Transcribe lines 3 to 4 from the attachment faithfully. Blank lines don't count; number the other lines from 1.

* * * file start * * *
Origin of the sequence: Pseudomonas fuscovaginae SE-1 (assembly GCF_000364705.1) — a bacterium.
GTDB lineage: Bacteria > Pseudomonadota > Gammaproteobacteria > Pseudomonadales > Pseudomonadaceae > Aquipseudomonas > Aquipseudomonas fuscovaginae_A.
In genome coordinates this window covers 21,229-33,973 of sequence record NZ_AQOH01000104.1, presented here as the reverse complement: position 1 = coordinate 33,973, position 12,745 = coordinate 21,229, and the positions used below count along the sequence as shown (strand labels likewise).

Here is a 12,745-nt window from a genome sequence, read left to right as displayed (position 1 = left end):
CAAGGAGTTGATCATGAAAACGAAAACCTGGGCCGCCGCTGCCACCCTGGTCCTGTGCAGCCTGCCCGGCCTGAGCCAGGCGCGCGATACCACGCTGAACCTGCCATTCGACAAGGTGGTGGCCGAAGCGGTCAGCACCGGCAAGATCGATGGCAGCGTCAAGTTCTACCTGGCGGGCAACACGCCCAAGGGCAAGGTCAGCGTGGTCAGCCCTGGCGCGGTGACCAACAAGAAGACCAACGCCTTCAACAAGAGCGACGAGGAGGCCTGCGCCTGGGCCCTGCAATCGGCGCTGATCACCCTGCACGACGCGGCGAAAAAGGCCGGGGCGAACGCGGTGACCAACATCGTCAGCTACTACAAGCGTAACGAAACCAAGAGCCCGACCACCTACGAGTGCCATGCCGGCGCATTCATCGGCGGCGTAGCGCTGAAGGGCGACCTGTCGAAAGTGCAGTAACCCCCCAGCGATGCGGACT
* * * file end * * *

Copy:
In genome coordinates this window covers 21,229-33,973 of sequence record NZ_AQOH01000104.1, presented here as the reverse complement: position 1 = coordinate 33,973, position 12,745 = coordinate 21,229, and the positions used below count along the sequence as shown (strand labels likewise).

Here is a 12,745-nt window from a genome sequence, read left to right as displayed (position 1 = left end):